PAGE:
Barber Opera at the Crescent Theatre, Birmingham (April 15) *****

Though ventilation issues mean the Barber Institute auditorium is out of action, thus necessitating the use of the not quite so charming Crescent Theatre as performance venue, it was so heartening to welcome the return of the Barber Opera to its legendary values underlying its founding over 60 years ago by the great Anthony Lewis.

My beloved Prof’s mission then was to blow the dust off little-known examples of baroque opera, presenting them to the highest standards, and this production of Alessandro Stradella’s  La Forza dell’Amor Paterno could not have ticked more boxes. It was premiered to enormous acclaim in Genoa in 1678, but then vanished from view, resurfacing to researchers only in 1927, and here receiving its first airing in modern times.

The bare bones of the story are simply that the ageing king Seleuco has been betrothed to the young princess Stratonica. Unfortunately his son Antioco has already fallen in love with a portrait of the princess, and upon her arrival for the nuptials, she proceeds to fall in love with the young prince. We are privy to the gradual unravelling of this love-triangle, with Seleuco eventually securing his son’s happiness by renouncing his own claims upon the princess.

There is far more to it than that, though, as the opera is an amazingly up-to-date exploration of psychological motivation and manipulation, all delivered through an exhilaratingly free-flowing sequence of recitative, arioso, fully-fledged display arias and the occasional duo. The opera was composed too early to be hamstrung by the drearily predictable structure of entrance, da capo arias, and exits which shackled opera a generation later,; instead it burgeons with memorable melody, well-shaped sequences and remarkably natural word-rhythms, with director Christopher Cowell’s translation here sitting so easily upon the notes  and sung with impressive clarity of diction by all concerned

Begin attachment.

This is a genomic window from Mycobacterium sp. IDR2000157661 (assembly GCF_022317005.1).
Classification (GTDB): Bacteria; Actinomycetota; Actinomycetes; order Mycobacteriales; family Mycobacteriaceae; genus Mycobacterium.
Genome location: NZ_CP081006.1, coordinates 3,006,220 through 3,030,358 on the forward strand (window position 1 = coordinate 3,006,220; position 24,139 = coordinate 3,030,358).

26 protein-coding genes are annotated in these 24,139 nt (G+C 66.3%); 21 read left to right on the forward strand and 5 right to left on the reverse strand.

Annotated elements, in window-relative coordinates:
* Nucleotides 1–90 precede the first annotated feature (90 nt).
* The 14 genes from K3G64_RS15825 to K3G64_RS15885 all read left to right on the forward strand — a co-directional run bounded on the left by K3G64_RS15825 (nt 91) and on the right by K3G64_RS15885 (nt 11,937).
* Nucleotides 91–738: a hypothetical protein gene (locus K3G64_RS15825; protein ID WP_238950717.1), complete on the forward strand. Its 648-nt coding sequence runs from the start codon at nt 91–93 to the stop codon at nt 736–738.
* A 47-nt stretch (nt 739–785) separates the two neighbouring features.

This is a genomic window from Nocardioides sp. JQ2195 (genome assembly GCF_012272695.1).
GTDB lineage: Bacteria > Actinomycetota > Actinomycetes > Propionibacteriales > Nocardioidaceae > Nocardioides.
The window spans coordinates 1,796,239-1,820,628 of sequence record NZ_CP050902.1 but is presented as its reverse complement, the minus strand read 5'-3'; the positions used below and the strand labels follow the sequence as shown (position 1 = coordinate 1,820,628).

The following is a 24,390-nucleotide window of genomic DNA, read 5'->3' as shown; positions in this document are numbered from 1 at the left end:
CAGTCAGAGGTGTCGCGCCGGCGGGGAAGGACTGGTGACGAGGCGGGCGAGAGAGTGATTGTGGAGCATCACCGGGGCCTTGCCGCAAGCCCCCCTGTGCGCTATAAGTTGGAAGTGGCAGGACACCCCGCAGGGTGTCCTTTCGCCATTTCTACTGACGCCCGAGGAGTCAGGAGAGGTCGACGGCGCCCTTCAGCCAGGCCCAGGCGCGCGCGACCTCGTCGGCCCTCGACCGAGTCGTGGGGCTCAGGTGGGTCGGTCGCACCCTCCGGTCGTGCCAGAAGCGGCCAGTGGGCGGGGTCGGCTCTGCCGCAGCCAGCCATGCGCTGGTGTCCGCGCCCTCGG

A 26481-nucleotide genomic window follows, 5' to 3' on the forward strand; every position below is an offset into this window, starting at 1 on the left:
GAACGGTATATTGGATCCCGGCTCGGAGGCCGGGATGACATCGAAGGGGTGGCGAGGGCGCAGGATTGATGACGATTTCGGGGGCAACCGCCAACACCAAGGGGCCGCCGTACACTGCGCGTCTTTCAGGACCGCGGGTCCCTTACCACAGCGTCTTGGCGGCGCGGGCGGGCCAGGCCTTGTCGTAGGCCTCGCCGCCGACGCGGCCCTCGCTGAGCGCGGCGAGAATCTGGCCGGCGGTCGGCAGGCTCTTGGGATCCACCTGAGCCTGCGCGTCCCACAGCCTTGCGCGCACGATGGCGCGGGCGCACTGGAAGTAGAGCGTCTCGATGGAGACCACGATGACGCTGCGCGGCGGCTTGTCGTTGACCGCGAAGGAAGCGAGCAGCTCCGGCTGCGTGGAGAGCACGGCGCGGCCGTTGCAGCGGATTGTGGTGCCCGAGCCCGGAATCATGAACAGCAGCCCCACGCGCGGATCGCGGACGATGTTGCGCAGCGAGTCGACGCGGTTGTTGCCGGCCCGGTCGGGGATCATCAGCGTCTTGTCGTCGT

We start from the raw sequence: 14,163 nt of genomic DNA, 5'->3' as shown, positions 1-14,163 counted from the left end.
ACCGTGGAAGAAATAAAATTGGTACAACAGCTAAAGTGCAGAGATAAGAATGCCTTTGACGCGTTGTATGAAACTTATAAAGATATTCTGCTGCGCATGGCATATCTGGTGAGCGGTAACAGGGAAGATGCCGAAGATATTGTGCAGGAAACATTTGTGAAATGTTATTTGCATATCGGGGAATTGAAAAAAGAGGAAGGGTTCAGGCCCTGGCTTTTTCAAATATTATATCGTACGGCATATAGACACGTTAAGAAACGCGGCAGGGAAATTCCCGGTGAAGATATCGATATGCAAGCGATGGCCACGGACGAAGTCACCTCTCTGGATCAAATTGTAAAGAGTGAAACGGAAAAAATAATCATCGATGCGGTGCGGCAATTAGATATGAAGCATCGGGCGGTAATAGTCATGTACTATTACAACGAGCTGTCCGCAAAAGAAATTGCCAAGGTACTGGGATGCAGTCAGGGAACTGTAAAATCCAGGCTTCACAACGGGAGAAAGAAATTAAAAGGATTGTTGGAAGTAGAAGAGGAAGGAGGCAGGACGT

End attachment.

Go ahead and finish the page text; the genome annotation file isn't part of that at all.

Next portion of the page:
His direction is always engaging, hinting at a kind of glossy magazine interest in the comings and goings of the royal personages. Anna Reid’s costume designs satirise the fashion fads of today, casting the chic elegance of Stratonica into effective relief; Reid’s set is simple and versatile, suggesting an art-gallery setting in and out of which the action unfolds. Matthew Cater’s lighting designs create effective atmospheres.

The nine singers are well-chosen and mainly youthful, recently emerged from college. Lara Marie Muller is compelling in the gruelling role of Antioco, as much demanding physically as well as vocally. Her extended mad scene is a triumph of dramatic resource. Galina Averina’s Stratonica began somewhat small of voice, but soon flowered into well-projected delivery. Paul Hopwood was Seleuco, communicative and sympathetic.

Among the other parts, Joanna Harries brought much personality as Lucinda, and male soprano Andy Shen Liu sang with arresting brightness of tone as Eurindo. Helen Stanley’s man-eating Rubia revealed a range of timbre and a comic gift which promises much for the future.

Andrew Kirkman’s conducting kept things moving fluently, the tiny Music and Amicable Society Orchestra creating an arresting range of continuo colours to complement all the dramatic activity.

And one footnote in praise of the programme-book, a joy to handle, wittily informative, and with printing so easy on the eye – and plenty of white space upon which to scribble notes!

Christopher Morley

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